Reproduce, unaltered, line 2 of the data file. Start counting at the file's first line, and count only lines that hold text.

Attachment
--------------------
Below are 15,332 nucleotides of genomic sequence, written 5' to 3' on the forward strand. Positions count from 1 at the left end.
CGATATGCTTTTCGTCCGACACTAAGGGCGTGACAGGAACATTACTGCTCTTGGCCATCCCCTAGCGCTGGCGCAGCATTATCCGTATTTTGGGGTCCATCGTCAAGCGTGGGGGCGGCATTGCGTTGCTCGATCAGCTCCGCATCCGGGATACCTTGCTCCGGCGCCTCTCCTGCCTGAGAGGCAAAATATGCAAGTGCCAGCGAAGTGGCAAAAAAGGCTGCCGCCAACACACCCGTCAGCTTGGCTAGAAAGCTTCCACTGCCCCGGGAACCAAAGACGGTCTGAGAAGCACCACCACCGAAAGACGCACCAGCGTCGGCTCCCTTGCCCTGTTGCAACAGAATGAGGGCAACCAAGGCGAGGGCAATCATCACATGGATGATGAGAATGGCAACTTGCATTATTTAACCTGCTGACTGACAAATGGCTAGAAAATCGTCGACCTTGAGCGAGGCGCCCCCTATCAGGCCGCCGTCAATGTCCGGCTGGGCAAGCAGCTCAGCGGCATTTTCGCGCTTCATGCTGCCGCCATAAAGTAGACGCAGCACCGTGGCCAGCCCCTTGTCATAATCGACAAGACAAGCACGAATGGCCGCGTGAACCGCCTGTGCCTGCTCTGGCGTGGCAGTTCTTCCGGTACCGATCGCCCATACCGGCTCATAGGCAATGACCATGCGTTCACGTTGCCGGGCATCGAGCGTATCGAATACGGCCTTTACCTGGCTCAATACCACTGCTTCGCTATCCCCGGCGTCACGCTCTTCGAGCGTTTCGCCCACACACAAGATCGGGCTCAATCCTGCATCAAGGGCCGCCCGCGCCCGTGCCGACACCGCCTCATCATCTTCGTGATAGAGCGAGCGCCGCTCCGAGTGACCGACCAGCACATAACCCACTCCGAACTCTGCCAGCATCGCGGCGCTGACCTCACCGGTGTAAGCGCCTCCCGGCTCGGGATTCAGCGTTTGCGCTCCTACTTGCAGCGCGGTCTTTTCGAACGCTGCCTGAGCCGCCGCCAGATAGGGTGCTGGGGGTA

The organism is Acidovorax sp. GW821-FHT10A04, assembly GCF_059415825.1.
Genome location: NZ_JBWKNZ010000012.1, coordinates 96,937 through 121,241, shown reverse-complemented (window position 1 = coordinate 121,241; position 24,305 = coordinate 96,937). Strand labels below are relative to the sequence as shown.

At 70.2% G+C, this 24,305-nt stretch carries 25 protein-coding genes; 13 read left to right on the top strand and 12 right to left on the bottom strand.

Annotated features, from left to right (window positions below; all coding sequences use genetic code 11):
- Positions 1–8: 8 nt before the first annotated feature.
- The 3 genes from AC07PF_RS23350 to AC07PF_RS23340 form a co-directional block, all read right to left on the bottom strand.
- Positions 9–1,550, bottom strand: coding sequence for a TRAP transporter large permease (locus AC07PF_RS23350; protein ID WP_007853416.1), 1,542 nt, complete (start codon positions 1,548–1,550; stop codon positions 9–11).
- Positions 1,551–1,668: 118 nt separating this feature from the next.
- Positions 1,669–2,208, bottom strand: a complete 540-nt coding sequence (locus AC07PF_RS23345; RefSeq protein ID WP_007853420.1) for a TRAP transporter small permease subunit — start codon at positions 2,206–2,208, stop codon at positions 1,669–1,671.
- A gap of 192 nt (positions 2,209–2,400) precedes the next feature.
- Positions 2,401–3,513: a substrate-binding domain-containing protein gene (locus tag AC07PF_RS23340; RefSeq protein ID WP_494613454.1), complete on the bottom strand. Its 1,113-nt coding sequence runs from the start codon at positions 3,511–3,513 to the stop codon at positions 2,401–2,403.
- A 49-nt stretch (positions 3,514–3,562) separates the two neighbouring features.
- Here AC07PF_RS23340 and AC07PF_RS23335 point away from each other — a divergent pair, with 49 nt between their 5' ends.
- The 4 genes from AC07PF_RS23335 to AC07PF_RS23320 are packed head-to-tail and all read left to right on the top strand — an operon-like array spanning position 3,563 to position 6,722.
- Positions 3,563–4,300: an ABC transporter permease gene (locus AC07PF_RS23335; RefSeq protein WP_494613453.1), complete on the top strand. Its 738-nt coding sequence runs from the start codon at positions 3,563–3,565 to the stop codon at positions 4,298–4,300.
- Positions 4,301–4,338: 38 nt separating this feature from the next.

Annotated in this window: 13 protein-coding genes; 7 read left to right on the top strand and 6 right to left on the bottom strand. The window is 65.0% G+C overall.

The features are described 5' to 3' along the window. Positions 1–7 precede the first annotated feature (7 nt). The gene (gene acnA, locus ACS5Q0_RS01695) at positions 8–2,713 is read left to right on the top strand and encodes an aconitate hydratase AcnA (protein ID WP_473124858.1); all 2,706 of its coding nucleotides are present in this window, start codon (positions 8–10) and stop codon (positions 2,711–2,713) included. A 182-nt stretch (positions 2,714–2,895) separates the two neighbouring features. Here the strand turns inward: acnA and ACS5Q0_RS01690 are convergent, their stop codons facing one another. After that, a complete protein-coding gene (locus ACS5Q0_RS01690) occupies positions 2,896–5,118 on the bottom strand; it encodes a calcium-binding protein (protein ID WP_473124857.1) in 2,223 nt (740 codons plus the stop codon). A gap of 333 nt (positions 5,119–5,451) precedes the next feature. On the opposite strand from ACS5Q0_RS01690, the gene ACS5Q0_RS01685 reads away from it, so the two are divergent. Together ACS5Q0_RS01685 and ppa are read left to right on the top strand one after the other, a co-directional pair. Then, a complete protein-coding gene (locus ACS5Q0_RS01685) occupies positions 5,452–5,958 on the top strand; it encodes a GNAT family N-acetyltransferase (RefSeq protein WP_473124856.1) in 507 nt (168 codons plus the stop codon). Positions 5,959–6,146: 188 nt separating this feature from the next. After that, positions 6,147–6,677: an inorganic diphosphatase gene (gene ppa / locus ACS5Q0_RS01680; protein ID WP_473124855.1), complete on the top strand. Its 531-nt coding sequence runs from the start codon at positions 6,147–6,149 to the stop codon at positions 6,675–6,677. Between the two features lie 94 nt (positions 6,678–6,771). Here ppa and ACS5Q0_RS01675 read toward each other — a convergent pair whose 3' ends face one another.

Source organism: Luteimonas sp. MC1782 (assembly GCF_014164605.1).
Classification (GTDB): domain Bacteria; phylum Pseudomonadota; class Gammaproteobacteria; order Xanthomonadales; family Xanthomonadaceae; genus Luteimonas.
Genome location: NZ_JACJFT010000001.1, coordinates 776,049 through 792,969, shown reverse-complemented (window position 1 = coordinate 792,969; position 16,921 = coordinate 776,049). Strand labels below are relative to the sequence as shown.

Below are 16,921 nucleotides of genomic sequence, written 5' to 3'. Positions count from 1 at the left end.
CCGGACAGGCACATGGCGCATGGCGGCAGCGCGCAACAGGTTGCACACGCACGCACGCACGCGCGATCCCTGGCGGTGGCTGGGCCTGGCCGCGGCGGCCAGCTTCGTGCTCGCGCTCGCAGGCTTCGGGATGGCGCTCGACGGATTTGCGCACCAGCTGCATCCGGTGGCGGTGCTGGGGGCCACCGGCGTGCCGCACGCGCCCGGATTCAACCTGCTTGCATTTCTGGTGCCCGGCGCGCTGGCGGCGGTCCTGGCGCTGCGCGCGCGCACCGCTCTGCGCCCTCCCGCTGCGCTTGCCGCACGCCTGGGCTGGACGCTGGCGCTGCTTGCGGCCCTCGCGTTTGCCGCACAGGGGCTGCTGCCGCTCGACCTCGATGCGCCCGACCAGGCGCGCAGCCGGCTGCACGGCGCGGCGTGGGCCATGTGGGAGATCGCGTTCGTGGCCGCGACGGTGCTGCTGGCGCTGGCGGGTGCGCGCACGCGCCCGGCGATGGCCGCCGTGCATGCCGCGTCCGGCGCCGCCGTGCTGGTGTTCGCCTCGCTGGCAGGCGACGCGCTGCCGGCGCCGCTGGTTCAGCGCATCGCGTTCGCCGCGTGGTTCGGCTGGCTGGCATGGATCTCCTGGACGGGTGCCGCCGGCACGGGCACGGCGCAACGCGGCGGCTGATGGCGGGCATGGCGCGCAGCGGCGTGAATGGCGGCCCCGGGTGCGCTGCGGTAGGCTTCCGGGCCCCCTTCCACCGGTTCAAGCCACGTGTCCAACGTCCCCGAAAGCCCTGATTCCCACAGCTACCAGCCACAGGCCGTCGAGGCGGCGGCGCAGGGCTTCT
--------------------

CGATATGCTTTTCGTCCGACACTAAGGGCGTGACAGGAACATTACTGCTCTTGGCCATCCCCTAGCGCTGGCGCAGCATTATCCGTATTTTGGGGTCCATCGTCAAGCGTGGGGGCGGCATTGCGTTGCTCGATCAGCTCCGCATCCGGGATACCTTGCTCCGGCGCCTCTCCTGCCTGAGAGGCAAAATATGCAAGTGCCAGCGAAGTGGCAAAAAAGGCTGCCGCCAACACACCCGTCAGCTTGGCTAGAAAGCTTCCACTGCCCCGGGAACCAAAGACGGTCTGAGAAGCACCACCACCGAAAGACGCACCAGCGTCGGCTCCCTTGCCCTGTTGCAACAGAATGAGGGCAACCAAGGCGAGGGCAATCATCACATGGATGATGAGAATGGCAACTTGCATTATTTAACCTGCTGACTGACAAATGGCTAGAAAATCGTCGACCTTGAGCGAGGCGCCCCCTATCAGGCCGCCGTCAATGTCCGGCTGGGCAAGCAGCTCAGCGGCATTTTCGCGCTTCATGCTGCCGCCATAAAGTAGACGCAGCACCGTGGCCAGCCCCTTGTCATAATCGACAAGACAAGCACGAATGGCCGCGTGAACCGCCTGTGCCTGCTCTGGCGTGGCAGTTCTTCCGGTACCGATCGCCCATACCGGCTCATAGGCAATGACCATGCGTTCACGTTGCCGGGCATCGAGCGTATCGAATACGGCCTTTACCTGGCTCAATACCACTGCTTCGCTATCCCCGGCGTCACGCTCTTCGAGCGTTTCGCCCACACACAAGATCGGGCTCAATCCTGCATCAAGGGCCGCCCGCGCCCGTGCCGACACCGCCTCATCATCTTCGTGATAGAGCGAGCGCCGCTCCGAGTGACCGACCAGCACATAACCCACTCCGAACTCTGCCAGCATCGCGGCGCTGACCTCACCGGTGTAAGCGCCTCCCGGCTCGGGATTCAGCGTTTGCGCTCCTACTTGCAGCGCGGTCTTTTCGAACGCTGCCTGAGCCGCCGCCAGATAGGGTGCTGGGGGTA